Though my husband tried to assure me I was putting too much pressure on myself, I wanted it done impossibly perfect. This post was really helpful: Buyer’s Remorse? Purchaser’s Paralysis? from Young House Love.

We salvaged the cute pedestal sink that was in there before,


but other than that there was nothing we could keep. It took a lot of time to remove debris, insulate pipes and walls, coordinate framers, window installer, plumbers, electricians, tiler, and paint and trim. And at each stage we had to wait until we could either learn how to do it ourself or save up to hire it out.

We laughed. We cried (a lot). We conquered. Here are the after photos.


How to go crazy in 6 months or less

Here’s how I drove myself up the wall:

1) Purchase a sweet little house while whole-heartedly trusting the sellers, their realtor, your realtor, all without good cause.


2) Discover major problems in the house and immediately set to fixing those problems.


3) Act as your own general contractor while your husband is off whistling to work everyday.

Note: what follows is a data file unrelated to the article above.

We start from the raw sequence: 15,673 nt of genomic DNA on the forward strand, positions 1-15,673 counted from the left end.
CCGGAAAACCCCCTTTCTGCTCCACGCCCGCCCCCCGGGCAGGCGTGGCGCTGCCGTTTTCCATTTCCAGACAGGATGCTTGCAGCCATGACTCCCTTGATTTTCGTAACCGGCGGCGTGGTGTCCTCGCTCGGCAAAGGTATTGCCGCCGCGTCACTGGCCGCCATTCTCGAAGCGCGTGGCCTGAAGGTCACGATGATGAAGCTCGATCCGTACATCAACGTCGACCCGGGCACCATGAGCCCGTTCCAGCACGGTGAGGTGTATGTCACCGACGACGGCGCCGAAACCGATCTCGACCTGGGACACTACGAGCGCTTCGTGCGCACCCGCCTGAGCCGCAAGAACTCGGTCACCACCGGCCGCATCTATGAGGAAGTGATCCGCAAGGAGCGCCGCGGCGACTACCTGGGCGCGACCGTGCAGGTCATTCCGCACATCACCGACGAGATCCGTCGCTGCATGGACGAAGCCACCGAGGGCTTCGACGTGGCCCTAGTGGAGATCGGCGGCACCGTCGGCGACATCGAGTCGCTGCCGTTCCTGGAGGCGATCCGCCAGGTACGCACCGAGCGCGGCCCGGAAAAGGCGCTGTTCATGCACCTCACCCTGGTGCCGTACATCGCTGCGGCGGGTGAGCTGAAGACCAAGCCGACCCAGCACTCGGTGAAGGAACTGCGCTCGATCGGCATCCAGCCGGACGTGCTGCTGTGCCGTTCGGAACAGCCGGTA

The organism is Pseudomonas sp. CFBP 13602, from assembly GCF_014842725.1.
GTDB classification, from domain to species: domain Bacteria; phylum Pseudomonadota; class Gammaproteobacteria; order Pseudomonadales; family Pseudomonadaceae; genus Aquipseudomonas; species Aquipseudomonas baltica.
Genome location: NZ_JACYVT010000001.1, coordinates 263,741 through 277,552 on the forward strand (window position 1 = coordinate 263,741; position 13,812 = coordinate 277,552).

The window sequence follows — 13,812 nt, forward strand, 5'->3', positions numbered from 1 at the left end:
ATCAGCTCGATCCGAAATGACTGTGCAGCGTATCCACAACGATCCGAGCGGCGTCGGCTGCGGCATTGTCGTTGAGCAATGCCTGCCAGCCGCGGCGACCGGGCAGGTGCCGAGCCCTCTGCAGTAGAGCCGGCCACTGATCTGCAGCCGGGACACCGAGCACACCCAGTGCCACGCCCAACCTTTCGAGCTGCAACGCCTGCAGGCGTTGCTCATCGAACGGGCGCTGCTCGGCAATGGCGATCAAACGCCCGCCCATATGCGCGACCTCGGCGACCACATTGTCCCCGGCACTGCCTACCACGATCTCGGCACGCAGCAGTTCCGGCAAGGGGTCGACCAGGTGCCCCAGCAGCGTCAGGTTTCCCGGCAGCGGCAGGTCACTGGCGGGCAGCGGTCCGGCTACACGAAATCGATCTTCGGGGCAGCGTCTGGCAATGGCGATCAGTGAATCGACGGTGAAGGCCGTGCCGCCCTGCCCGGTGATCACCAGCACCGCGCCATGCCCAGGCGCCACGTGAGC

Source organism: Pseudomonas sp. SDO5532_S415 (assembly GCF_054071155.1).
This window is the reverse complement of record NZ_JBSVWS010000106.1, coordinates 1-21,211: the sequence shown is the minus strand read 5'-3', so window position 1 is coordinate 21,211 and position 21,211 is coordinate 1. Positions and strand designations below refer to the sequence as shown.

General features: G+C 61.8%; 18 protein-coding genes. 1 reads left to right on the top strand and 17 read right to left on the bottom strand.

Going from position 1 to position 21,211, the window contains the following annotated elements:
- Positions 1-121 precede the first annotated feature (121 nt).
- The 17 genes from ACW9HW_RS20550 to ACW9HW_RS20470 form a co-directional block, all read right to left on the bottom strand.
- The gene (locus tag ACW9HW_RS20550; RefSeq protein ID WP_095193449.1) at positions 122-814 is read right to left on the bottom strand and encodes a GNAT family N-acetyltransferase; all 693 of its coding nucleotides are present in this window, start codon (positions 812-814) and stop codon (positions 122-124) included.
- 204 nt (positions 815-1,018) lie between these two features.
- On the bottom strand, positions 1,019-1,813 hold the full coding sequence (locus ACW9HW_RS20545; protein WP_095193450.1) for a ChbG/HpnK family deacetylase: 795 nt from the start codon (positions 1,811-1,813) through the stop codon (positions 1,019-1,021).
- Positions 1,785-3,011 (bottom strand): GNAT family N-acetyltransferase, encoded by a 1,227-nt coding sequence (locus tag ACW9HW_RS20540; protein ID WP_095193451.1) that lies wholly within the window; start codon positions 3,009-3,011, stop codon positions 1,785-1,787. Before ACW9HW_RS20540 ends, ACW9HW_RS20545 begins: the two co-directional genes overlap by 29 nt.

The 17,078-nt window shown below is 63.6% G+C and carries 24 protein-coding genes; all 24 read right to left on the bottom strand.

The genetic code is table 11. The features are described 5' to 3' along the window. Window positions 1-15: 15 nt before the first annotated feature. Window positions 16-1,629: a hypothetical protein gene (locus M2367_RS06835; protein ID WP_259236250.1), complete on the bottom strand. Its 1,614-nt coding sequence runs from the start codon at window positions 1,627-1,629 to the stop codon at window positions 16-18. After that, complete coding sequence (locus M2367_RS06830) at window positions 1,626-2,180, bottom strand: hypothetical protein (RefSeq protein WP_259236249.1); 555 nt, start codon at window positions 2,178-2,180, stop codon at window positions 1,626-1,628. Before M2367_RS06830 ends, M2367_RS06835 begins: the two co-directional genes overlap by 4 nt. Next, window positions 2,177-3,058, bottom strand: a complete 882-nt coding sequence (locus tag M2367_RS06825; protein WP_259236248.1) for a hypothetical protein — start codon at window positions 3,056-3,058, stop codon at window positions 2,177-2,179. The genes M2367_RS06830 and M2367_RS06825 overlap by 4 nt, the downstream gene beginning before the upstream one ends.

4) Maintain unreasonably high standards considering your budget, your timeframe, and your do-it-yourself skills.


5) Make sure to schedule the construction during the cold, dark winter months when you annually suffer from seasonal depression, which I can’t even begin to explain except by directing you to Hyperbole and a Half’s Adventures in Depression.


Illustration copyright Hyperbole and a Half.

6) Throw in a broken condom.

Fool-proof recipe for creating a f*cking mad house. But it’s pretty much settled now so don’t call CPS. Birds are chirping, tile is laid, kids don’t have to try to cheer up a crying mother.